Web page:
Three Lenses of Health and Materials: Green Chemistry, Circular Economy, and Embodied Carbon
Interface is committed to running our business in a way that is restorative to the planet and creates a climate fit for life. As an interior products company, we know that this begins with protecting the health of the people who live and work with our products every day.
When it comes to product innovation and development, our process strives to continually optimize products, guided by our Three Lenses of Health and Materials:
- GREEN CHEMISTRY: Design of products & processes that reduce or eliminate use of hazardous substances
- CIRCULAR ECONOMY: A model of production and consumption that involves using and reusing existing materials and products as long as possible
- EMBODIED CARBON: The total global warming impact of making a product
With these in mind, we work to create products that restore the health of the planet and create a climate fit for life. Certification partners can help us measure progress for parts of the Three Lenses, but getting a product certified is never the end of the journey. We measure and manage trade-offs to be strategic in minimizing-and ultimately eliminating–the human and environmental health impacts associated with our products through all three lenses, across the entire product life cycle.
Innovating with the Three Lenses:
To move toward greener chemistry across the product life cycle, Interface focuses on eliminating ingredients based on virgin petrochemical inputs, not just switching to a new petrochemical that is still allowed by C2C, red list, or another banned chemicals list. This means finding a way to make a product work without using the chemical at all (e.g., our elimination of topically-applied stain resist yarn coatings, including those based on PFAS) or substituting a recycled or bio-based material for the virgin petrochemicals (as in our CQuest™GB backing, made from 97% recycled or bio-based materials). Using 39% recycled content in our LVT and natural rubber in our noraplan® products make our resilient flooring less dependent on virgin inputs as well.
With all the uncertified claims of “recyclable” products, focusing on the total percentage of a product’s inputs that comes from rapidly renewable (bio-based) or recycled inputs is still the most credible measure of circularity. GreenCircle certifies Interface’s US-made carpet tile to be Closed Loop recyclable into new carpet tile, but more importantly, Interface’s entire global carpet tile portfolio is made from an average of 61% recycled or bio-based materials. Our nora® rubber flooring exemplifies another Circular Economy principle; make products that last so their end-of-life occurs only every 25 or 30 years.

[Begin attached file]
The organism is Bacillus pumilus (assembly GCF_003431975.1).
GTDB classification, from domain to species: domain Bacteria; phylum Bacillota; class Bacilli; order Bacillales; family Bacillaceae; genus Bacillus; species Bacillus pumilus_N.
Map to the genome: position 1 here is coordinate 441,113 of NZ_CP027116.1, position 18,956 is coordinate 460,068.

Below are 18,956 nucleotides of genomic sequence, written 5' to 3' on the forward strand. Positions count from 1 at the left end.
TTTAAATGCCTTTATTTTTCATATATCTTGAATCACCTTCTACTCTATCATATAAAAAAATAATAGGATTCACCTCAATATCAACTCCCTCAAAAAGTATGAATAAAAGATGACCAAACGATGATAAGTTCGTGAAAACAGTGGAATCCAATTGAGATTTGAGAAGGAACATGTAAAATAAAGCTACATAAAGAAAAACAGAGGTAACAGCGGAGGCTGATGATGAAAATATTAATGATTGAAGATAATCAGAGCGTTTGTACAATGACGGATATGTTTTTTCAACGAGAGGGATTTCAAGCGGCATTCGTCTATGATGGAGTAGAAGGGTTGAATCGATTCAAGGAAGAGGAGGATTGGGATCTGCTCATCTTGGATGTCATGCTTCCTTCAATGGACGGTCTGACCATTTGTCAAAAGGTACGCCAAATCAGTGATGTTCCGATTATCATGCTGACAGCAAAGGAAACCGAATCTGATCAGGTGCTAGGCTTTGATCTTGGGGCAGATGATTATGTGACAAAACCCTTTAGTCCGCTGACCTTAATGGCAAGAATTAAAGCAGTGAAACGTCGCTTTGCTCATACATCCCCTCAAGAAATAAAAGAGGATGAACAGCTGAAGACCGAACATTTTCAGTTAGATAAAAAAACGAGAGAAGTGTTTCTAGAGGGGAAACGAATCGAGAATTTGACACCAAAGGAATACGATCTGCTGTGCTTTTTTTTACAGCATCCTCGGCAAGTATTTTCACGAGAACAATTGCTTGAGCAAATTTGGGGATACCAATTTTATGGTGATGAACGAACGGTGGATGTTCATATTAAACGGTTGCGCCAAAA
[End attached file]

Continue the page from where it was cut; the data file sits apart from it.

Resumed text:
Interface uses rigorous Life Cycle Assessment (LCA) to identify and reduce the emissions “hot spots” in our products’ supply chain. For carpet tile, over half of the embodied carbon emissions from the entire product life cycle come from converting crude oil into commercial carpet nylon. Working closely with our yarn suppliers, Interface now manufactures our carpet tile with standard yarns that are 95% and 75% recycled content, helping to lower the average carbon footprint of Interface carpet tile products by 76% since 1996. On the resilient side, improving efficiency and switching the nora factory to renewable electricity have already cut the carbon footprint of our rubber flooring products substantially.
Top 3 Questions to Ask Any Manufacturer to Assess Their Commitment to Sustainable Materials
#1 Green Chemistry
What goals do you have in green chemistry beyond removing toxic chemicals from finished products?
#2 Circular Economy
What percentage of raw material inputs for your total product portfolio come from recycled content or biobased materials?
#3 Embodied Carbon
What is the most important thing you would need to do to cut the carbon footprint of your products by 50% in the next 5-10 years?
For a Three Lenses of Health and Materials CEU accredited by AIA, IDCEC, and GBCI for your office, reach out to email@example.com.